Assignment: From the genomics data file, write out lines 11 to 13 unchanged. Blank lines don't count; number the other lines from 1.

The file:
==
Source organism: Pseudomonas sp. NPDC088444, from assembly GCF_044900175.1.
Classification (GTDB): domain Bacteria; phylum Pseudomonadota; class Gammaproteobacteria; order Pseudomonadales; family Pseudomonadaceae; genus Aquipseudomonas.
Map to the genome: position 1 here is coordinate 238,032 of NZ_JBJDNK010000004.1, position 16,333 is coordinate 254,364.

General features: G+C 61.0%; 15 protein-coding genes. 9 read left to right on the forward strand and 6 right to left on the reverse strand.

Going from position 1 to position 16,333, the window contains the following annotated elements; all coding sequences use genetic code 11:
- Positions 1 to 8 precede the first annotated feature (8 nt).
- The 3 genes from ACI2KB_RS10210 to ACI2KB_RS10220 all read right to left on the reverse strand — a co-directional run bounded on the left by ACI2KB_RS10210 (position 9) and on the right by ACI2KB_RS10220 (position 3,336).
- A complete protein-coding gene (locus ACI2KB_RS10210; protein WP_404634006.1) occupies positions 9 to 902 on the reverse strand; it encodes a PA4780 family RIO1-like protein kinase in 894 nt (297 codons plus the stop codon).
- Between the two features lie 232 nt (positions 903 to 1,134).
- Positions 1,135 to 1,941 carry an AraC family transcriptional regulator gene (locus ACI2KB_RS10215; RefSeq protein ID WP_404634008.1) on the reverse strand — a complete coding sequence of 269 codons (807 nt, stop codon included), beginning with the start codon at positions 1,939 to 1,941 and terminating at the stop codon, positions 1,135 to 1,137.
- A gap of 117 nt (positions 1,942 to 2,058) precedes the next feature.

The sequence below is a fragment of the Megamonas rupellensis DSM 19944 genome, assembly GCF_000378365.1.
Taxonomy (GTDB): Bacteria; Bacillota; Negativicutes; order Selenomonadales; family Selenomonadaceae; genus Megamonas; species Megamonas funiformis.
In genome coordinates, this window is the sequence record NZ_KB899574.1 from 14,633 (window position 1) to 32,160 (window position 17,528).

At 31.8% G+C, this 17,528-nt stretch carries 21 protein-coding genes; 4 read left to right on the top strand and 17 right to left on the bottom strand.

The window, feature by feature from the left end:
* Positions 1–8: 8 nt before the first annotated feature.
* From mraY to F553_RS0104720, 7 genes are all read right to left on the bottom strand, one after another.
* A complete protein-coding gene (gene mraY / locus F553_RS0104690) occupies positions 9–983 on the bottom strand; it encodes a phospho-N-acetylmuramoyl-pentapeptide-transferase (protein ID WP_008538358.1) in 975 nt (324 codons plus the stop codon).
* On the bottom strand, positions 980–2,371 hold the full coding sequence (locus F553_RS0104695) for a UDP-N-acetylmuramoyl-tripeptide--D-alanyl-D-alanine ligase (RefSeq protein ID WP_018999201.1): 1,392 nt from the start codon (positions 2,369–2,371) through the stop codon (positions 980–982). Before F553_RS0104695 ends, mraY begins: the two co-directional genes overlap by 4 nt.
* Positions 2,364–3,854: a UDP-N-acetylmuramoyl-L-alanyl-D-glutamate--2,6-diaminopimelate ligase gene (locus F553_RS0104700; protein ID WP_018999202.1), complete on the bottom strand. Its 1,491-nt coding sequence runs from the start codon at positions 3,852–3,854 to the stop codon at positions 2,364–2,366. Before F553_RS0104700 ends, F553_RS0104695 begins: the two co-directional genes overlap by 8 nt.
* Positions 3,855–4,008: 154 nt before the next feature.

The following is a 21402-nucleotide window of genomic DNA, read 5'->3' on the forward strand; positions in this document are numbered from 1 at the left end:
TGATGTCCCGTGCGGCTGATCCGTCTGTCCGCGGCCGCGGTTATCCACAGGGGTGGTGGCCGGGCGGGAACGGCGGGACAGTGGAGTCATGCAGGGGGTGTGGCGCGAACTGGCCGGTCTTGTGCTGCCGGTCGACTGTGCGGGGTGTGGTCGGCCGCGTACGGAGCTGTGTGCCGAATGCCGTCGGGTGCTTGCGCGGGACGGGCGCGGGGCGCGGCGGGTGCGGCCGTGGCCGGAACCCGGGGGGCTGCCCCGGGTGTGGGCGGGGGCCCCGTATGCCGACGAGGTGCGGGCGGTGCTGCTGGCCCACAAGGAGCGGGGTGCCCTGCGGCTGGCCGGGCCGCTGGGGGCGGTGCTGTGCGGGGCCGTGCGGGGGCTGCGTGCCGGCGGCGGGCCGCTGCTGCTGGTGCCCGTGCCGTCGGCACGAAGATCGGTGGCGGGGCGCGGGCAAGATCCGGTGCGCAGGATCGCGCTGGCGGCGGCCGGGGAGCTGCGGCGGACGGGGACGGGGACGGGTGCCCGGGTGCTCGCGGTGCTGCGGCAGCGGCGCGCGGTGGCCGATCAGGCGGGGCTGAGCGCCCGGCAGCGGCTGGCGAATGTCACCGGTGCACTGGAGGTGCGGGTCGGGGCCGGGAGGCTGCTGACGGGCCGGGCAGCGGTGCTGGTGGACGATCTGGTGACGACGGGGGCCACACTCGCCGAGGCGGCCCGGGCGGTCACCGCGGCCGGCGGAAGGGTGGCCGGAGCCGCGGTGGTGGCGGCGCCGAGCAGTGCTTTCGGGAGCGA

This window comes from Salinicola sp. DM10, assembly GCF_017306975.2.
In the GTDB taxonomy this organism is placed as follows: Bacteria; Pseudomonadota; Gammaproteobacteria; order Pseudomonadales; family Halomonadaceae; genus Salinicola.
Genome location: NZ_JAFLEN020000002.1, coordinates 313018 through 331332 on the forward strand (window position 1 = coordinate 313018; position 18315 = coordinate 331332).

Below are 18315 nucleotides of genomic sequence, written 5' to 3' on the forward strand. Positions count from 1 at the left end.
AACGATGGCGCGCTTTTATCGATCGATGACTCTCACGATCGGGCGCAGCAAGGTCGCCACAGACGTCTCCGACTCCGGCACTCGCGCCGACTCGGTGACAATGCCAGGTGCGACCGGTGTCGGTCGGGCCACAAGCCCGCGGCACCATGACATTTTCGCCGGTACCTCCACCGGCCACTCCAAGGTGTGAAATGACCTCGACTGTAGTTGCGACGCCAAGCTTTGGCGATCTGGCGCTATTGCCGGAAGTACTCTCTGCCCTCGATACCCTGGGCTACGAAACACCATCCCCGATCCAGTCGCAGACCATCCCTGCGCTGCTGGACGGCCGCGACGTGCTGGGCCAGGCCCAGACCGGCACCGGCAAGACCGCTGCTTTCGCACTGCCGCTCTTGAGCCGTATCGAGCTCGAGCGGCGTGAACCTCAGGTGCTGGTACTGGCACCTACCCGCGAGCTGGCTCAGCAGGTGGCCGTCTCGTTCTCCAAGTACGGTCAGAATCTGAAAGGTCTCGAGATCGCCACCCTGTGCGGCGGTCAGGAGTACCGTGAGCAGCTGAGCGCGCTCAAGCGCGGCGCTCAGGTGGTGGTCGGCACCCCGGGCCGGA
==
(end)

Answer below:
- A gap of 117 nt (positions 1,942 to 2,058) precedes the next feature.

The sequence below is a fragment of the Megamonas rupellensis DSM 19944 genome, assembly GCF_000378365.1.
Taxonomy (GTDB): Bacteria; Bacillota; Negativicutes; order Selenomonadales; family Selenomonadaceae; genus Megamonas; species Megamonas funiformis.